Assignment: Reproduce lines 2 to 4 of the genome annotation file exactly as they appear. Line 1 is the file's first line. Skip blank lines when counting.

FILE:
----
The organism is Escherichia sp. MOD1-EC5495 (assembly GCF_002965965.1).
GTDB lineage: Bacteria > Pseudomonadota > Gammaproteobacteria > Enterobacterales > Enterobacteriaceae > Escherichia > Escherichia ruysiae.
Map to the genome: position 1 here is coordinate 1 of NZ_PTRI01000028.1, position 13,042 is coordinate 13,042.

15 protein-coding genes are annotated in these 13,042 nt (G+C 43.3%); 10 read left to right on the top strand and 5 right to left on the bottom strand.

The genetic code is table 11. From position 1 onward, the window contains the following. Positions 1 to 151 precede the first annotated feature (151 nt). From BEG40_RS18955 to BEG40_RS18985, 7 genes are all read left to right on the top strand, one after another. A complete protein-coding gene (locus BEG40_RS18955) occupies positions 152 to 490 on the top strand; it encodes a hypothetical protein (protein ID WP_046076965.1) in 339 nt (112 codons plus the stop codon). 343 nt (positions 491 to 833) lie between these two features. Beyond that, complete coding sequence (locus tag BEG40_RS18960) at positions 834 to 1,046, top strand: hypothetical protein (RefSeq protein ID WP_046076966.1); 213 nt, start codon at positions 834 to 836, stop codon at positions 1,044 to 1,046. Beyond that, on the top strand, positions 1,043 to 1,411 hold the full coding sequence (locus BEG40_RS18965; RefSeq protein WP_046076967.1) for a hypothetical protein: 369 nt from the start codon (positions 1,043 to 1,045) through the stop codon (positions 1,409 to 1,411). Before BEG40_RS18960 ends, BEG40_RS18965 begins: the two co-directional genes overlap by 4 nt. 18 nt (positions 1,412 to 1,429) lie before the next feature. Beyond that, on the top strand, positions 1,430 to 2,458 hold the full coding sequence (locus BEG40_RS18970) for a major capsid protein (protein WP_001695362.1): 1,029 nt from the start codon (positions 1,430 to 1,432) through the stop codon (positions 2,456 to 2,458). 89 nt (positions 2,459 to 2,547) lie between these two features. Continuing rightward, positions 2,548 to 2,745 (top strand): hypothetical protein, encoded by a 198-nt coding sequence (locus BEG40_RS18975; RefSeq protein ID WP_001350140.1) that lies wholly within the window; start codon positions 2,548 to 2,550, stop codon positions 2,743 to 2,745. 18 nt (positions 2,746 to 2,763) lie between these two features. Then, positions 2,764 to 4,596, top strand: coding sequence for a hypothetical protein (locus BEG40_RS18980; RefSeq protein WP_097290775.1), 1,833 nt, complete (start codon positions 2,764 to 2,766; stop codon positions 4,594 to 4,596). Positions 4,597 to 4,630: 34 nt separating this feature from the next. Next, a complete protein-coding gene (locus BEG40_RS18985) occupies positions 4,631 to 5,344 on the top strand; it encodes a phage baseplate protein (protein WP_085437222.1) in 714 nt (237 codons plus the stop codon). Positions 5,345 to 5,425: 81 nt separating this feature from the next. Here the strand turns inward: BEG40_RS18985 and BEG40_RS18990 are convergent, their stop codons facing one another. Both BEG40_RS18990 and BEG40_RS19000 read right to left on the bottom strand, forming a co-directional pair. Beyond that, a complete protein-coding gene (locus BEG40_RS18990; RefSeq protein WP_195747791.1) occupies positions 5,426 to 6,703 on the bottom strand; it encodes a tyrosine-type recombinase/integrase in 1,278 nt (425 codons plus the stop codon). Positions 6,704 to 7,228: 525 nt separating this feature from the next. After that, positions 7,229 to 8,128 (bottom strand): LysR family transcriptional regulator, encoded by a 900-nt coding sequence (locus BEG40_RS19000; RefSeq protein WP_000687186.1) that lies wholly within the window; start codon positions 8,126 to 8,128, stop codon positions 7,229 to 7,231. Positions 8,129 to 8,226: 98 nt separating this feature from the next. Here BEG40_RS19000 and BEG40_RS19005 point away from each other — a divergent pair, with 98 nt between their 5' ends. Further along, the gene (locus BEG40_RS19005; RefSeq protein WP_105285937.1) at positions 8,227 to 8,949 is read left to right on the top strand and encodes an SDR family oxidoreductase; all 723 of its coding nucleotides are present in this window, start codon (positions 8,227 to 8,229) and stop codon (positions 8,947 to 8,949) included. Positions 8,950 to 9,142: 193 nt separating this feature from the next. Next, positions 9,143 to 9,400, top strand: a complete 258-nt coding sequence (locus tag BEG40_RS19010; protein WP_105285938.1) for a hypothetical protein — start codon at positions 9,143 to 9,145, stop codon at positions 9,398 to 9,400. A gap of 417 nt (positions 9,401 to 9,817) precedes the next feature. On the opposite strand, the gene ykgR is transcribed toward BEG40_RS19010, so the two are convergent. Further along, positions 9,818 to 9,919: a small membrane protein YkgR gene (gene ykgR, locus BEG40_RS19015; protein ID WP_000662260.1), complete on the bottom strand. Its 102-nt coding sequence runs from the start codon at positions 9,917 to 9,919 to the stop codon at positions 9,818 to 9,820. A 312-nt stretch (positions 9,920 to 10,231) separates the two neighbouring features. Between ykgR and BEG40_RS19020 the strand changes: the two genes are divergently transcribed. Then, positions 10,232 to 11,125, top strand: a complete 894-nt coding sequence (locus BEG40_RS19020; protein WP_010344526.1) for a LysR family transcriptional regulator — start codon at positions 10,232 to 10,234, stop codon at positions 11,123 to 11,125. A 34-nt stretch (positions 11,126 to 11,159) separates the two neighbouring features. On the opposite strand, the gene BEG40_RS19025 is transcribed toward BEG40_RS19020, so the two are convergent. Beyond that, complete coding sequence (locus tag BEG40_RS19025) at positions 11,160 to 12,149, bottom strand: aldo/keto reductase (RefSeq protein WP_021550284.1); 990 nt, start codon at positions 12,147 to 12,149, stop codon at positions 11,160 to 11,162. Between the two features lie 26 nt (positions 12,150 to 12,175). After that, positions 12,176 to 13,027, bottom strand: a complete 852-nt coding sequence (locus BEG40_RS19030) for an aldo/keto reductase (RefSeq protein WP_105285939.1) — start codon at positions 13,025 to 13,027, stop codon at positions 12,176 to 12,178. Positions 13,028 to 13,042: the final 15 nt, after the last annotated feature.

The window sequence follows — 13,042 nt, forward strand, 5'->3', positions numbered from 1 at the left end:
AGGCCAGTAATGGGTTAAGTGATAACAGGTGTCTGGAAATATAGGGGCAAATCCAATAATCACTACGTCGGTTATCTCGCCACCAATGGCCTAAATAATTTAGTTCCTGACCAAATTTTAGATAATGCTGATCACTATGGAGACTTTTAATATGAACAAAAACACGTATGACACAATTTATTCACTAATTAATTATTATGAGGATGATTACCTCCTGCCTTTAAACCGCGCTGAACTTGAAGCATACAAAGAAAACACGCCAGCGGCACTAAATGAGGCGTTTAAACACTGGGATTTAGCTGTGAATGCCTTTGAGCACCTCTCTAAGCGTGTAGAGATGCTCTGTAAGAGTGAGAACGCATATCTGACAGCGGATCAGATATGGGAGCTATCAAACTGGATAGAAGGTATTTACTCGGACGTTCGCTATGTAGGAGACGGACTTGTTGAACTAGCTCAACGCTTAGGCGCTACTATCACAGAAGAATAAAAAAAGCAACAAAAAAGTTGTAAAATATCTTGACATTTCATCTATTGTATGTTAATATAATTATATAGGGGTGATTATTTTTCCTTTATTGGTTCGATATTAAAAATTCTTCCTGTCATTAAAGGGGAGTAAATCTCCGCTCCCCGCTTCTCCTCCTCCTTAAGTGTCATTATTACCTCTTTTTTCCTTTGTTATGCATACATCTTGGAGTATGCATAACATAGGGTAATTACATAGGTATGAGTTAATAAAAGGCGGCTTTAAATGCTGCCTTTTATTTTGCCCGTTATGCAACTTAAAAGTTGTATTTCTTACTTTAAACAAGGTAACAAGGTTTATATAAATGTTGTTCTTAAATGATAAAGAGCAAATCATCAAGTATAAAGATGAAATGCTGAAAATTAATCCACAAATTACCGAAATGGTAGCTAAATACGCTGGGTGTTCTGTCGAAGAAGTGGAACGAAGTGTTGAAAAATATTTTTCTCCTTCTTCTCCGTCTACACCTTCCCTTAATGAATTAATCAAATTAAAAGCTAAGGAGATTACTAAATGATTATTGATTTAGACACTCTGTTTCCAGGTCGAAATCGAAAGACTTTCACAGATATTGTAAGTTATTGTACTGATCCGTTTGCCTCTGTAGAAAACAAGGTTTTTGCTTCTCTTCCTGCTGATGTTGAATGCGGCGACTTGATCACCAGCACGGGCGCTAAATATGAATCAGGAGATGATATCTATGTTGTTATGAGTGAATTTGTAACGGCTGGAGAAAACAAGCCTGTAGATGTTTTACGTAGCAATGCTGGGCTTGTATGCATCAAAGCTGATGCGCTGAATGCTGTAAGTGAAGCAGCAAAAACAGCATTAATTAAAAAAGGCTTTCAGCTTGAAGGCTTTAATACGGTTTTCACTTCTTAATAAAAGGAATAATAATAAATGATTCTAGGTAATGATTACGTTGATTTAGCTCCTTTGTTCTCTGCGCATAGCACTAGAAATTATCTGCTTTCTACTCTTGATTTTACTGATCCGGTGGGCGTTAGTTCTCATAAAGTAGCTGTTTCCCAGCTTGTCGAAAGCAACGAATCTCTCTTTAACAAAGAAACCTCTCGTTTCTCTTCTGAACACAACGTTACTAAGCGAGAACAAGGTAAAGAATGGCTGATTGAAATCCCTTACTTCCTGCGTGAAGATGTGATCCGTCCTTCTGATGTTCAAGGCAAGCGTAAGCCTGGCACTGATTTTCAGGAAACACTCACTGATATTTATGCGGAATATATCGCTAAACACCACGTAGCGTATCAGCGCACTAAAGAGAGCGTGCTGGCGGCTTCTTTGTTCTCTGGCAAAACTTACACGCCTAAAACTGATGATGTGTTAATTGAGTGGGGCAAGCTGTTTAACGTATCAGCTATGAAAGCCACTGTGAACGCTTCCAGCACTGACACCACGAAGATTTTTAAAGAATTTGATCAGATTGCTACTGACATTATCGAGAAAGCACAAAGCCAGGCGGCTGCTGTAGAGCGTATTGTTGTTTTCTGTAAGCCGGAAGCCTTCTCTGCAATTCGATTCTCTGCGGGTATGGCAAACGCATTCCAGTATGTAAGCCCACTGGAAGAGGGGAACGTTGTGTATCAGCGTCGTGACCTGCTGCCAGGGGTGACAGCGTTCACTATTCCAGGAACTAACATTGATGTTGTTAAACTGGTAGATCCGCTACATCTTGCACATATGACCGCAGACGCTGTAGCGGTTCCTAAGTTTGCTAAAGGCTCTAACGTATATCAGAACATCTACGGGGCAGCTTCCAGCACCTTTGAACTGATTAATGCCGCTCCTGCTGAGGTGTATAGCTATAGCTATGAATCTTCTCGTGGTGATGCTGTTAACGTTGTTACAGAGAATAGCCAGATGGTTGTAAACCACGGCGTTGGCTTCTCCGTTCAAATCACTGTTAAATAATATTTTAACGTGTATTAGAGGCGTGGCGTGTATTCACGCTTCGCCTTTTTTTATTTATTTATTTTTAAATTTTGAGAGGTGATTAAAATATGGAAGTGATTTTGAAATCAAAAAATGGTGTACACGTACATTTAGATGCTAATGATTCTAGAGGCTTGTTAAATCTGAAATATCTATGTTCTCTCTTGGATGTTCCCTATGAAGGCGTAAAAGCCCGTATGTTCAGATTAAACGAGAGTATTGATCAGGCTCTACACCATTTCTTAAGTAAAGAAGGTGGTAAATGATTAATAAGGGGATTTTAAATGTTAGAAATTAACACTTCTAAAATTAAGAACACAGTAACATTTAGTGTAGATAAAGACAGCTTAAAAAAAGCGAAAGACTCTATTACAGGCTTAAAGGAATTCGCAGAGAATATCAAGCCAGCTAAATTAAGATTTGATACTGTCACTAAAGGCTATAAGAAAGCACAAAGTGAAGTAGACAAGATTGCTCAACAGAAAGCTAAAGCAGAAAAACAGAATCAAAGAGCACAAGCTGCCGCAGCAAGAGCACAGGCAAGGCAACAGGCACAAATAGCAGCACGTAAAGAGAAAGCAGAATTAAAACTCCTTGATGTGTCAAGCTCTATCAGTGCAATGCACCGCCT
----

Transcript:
GTDB lineage: Bacteria > Pseudomonadota > Gammaproteobacteria > Enterobacterales > Enterobacteriaceae > Escherichia > Escherichia ruysiae.
Map to the genome: position 1 here is coordinate 1 of NZ_PTRI01000028.1, position 13,042 is coordinate 13,042.

15 protein-coding genes are annotated in these 13,042 nt (G+C 43.3%); 10 read left to right on the top strand and 5 right to left on the bottom strand.